Monday, July 3, 2017

The New Line Files: The Island of Orphaned Sequels

While most franchises tend to stay with one company, every now and then they move around. This happened with the Friday the 13th series (though we'll discuss that in a different post) and New Line picked up some other abandoned franchises as well.

As tended to be the case during middle stages of the home video boom, lots of sequels to popular movies ended up being produced strictly for the home viewer. One such case is this misbegotten sequel to the solid creature feature Alligator from 1980. Whereas the original had a good cast of reliable character actors (Robert Forster is fun in the lead and Henry Silva is reliably solid as a gator hunter called in to help), this has a cast of reliable character actors who are given nothing much of note to do. Joseph Bologna and Dee Wallace have been in better films and even Richard Lynch sporting a weak Cajun accent isn't enough to salvage the rather dull, repetitive proceedings. It is essentially the same damn film as the original only with less clever wit (John Sayles wrote the script for the original and by 1991 had a good directing career going) and less gore. Not really worth the time and effort.

Whether you want to call it Ator 2; The Blade Master or even Cave Dwellers, this is one of the more enjoyable Italian sword and sorcery flicks to come in the wake of Conan the Barbarian (Nrew Line picked up quite a few flicks like this in their early 80's period). Endlessly silly (the barbarian hero fights invisible bad guys and makes a hang glider), this provided the meat for my favorite Joel Hodgson era episode of MST3K.

The first two entries in the House franchise are among my favorite flicks from the latter days of New World Pictures (though given how bad many of their films were that's not saying a lot). Quirky and weird, they have an offbeat charm to them and show how to do a horror comedy right. The third (sort of) entry was the rather terrible slasher The Horror Show (even the presence of Lance Henriksen and Brion James aren't enough for me here) and in 1992, New Line got in league with producer Sean Cunningham for this fourth and, to date, final entry in the series.

William Katt returns in his role from the original but that's really the only connection to the rest of the series one can find. Katt dies in a car wreck and his widow has to solve his murder (his brother-in-law set it up to buy the titular house for a dwarf mobster) as supernatural goings on are... Well, going on. It's sort of okay in an in one ear, out the other way. The talking pizza gag is decent.

In 1992, some bright spark got the idea to take Die Hard and The Terminator and violently hulk-smash them into one movie. The end result was a nutty little flick called Project: Shadowchaser that starred Martin Kove in the Bruce Willis role only this time he's been cryogenically frozen, Meg Foster in the Linda Hamilton role and Frank Zagarino as the killer android who also is the leader of a team of terrorists who take over a hospital that is located in an office high rise.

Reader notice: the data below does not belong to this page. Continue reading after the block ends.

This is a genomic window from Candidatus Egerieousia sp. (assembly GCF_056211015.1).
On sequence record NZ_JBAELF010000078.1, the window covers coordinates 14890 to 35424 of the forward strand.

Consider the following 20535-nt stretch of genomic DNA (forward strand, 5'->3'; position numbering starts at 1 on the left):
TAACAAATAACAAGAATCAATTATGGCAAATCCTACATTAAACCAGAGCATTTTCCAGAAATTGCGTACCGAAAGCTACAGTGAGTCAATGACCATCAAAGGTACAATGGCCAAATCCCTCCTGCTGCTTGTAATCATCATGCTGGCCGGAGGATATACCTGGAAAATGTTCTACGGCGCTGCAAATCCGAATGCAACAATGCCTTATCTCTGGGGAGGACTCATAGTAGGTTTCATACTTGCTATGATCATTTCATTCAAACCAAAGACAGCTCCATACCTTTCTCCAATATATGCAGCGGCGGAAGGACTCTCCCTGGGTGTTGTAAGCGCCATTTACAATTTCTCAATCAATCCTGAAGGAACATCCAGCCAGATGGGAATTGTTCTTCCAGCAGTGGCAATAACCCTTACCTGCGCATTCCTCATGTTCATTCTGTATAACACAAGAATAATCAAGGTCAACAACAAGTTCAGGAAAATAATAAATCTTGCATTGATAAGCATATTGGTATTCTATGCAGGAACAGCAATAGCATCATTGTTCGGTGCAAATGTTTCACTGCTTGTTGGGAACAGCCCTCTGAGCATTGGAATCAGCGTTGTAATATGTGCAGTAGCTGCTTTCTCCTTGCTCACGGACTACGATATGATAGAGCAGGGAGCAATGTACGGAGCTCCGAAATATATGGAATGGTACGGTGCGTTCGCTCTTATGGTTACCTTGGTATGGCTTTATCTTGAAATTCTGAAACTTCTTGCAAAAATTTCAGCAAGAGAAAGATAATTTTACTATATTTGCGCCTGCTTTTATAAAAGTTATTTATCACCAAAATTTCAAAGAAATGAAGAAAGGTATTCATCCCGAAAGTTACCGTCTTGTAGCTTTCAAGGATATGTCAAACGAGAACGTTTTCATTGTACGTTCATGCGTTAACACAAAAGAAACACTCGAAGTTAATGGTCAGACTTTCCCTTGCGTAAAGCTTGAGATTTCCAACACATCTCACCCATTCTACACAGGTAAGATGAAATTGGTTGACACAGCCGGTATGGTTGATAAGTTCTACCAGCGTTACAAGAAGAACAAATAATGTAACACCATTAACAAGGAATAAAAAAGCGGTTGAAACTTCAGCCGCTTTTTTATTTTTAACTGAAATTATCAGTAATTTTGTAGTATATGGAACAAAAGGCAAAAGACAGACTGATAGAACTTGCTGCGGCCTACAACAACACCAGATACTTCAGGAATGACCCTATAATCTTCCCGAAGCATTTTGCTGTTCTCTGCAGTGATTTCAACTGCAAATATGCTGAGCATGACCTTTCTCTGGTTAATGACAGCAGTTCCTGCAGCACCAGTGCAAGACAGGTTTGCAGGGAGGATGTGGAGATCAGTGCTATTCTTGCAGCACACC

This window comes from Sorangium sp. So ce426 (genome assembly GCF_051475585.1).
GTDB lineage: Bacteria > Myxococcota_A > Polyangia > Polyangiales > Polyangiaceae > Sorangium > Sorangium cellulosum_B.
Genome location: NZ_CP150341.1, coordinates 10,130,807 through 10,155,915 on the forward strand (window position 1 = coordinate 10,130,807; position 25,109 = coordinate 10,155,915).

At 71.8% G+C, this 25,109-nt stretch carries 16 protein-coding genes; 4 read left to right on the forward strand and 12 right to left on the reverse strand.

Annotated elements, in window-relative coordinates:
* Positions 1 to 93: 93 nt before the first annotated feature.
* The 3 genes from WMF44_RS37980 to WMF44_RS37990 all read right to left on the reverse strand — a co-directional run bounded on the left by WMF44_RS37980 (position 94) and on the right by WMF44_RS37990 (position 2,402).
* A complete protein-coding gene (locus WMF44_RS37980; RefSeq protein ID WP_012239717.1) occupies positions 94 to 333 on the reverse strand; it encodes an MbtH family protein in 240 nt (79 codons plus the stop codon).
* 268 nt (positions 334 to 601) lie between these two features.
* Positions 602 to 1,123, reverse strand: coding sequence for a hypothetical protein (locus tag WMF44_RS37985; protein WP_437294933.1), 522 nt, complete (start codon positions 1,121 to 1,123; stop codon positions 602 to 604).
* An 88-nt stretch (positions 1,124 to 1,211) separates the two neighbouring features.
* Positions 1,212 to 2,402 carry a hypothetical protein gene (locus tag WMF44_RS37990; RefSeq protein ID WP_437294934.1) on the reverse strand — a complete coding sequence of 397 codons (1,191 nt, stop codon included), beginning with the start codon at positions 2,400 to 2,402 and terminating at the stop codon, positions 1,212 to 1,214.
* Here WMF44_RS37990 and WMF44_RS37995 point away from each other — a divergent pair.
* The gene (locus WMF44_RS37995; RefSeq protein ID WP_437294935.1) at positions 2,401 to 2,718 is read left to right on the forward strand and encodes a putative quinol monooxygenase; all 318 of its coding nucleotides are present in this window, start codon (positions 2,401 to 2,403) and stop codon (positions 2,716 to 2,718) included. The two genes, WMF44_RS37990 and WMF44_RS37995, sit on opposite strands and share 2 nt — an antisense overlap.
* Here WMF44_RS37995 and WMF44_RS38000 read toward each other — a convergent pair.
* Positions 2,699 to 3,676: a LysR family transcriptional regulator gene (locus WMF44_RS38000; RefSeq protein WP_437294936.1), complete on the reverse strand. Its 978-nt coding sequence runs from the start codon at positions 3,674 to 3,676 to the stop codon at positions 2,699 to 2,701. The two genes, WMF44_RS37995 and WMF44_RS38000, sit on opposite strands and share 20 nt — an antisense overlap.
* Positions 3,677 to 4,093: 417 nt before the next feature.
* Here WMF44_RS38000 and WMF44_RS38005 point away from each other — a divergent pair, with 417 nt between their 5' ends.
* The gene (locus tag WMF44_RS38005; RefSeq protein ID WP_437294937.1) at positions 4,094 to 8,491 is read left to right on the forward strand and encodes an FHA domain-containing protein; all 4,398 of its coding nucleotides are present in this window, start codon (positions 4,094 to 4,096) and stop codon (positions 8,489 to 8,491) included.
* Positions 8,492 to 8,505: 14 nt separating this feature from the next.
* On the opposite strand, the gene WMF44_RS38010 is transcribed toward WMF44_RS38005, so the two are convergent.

Two years later, the android was back, this time threatening to nuke the world. I'd love to see it but not for the amount I'd have to pay, same goes for the third film which puts the franchise into space, because that always works out well.* Honestly, they're pretty much your average DTV action films from the mid 90's. More than like the trailers before the actual film on the video tape were more of a draw. At least the box look cool.

*Actually, I rather like Leprechaun 4 and Jason X as guilty pleasures but still!

This was one of the first films I covered on the blog and honestly, there isn't a whole lot more I can say about it. The unrated version is the one to see if you must watch it. Outside of that... really not much. I sort of dig the New Line releases that came on on RCA/Columbia Home Video though, before they got their own label.

Though the New Line Home Video release has its charm as well.

New Line had initially purchased the rights to the Texas Chainsaw franchise in order to make more of them along the lines of their Nightmare on Elm Street success but alas, all that ended up happening was the really terrible fourth entry that is one of the more bizarrely bad movies I've encountered. Honestly if it wasn't for the early appearances of Renee Zellweger and Matthew McConaughey, this film would have been forgotten quite rapidly. Columbia handled the film for the most part (I think New Line was just involved in the initial screenings) but New Line would end up back at it seven years later (oh we'll get to that, believe me)

Finally, we hit rock bottom for the Howling series with this seventh... You know what? I'm not even sure this qualifies as a genuine movie! I covered this abomination along with two other Howling sequels a few years back so to summarize: It's just plain terrible. A dull, utterly pointless vanity project for the director/star/bunch of other things Clive Turner who manages to do what not even the second film could do, kill the franchise stone dead.

I think that's enough for now. Stay tuned for more (hopefully better movies) at a later date.

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About Me

I've been a huge fan of action, horror and comedy for as long as I can remember.